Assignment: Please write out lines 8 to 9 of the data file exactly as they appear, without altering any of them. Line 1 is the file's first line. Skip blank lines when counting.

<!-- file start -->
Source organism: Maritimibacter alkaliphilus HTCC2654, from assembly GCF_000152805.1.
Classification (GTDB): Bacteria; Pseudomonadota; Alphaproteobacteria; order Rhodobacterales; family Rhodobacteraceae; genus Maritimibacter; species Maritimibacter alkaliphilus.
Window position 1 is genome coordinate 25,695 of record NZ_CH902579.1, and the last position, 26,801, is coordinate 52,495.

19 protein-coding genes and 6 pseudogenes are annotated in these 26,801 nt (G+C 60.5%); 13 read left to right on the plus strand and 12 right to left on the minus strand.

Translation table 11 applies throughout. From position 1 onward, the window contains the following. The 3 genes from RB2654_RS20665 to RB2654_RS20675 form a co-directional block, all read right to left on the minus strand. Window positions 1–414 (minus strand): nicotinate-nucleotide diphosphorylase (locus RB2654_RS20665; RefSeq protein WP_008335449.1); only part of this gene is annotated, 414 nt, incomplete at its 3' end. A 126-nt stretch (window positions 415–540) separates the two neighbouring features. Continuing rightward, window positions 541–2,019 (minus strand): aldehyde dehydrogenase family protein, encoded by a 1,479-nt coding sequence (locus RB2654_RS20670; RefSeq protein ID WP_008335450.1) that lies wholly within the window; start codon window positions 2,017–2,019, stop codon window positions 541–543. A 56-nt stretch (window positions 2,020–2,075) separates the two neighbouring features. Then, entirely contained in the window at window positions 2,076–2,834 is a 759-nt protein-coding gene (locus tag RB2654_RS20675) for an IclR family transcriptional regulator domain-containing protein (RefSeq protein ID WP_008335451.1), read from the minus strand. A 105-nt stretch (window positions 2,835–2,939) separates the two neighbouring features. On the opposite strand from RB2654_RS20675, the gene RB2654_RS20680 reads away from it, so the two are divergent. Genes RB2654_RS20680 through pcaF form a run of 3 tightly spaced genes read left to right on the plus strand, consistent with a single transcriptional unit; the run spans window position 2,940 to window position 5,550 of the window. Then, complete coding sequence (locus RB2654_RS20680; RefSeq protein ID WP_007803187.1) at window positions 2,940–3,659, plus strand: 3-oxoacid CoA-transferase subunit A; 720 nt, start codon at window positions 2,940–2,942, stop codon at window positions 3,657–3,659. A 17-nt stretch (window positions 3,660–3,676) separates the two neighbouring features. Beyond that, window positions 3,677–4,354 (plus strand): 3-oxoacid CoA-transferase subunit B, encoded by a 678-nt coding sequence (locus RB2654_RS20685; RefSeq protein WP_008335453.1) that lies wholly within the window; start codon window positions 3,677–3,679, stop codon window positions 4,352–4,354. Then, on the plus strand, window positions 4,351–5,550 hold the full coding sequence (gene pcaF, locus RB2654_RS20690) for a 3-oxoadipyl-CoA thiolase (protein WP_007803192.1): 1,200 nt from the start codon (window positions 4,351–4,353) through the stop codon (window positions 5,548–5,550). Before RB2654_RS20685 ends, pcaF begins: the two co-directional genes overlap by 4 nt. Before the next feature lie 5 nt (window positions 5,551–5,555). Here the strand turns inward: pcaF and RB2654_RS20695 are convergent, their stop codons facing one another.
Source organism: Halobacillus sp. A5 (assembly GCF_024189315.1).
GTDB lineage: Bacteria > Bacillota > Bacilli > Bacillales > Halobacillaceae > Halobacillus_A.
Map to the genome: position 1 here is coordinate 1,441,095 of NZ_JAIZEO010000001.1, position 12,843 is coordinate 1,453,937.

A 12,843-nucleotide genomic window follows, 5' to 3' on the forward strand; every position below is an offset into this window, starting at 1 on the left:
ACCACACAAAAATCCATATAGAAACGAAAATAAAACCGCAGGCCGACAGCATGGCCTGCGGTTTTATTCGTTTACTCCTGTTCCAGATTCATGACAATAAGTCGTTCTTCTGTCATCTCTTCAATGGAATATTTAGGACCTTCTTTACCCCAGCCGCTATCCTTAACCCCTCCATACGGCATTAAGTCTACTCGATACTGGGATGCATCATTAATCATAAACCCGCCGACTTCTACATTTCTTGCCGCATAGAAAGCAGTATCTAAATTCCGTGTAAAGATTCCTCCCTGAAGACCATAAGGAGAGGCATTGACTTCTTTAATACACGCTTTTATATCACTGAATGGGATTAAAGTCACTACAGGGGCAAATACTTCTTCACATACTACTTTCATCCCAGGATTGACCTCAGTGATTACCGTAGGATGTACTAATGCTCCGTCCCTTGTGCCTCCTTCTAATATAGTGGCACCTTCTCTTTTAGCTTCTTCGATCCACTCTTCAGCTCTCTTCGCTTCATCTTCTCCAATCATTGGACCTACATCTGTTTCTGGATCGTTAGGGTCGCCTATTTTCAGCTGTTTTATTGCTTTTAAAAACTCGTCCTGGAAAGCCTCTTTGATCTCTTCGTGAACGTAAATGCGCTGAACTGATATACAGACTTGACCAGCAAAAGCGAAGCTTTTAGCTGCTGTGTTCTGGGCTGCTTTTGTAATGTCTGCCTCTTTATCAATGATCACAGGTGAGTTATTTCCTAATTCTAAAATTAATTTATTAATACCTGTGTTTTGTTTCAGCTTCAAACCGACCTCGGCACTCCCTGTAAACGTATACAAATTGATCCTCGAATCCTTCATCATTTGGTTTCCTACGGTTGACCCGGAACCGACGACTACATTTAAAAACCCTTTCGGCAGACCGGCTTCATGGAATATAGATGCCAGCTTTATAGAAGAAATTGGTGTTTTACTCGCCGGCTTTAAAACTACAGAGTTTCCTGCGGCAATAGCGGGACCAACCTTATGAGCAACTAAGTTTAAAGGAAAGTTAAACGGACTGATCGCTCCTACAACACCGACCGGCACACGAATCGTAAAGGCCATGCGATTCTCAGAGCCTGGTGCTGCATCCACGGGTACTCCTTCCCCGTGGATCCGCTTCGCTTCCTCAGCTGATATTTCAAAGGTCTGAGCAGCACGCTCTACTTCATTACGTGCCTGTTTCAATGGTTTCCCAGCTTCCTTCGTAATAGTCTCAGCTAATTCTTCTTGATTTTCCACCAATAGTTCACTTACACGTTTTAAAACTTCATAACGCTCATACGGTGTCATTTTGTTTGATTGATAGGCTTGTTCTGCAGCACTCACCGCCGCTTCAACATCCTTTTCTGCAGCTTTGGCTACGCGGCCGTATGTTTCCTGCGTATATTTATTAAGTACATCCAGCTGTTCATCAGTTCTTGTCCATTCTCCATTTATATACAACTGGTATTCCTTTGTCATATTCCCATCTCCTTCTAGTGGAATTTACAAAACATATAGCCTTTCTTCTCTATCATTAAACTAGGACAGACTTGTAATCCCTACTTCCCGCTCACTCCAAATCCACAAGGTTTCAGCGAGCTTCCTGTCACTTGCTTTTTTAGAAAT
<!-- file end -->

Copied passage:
Map to the genome: position 1 here is coordinate 1,441,095 of NZ_JAIZEO010000001.1, position 12,843 is coordinate 1,453,937.

A 12,843-nucleotide genomic window follows, 5' to 3' on the forward strand; every position below is an offset into this window, starting at 1 on the left: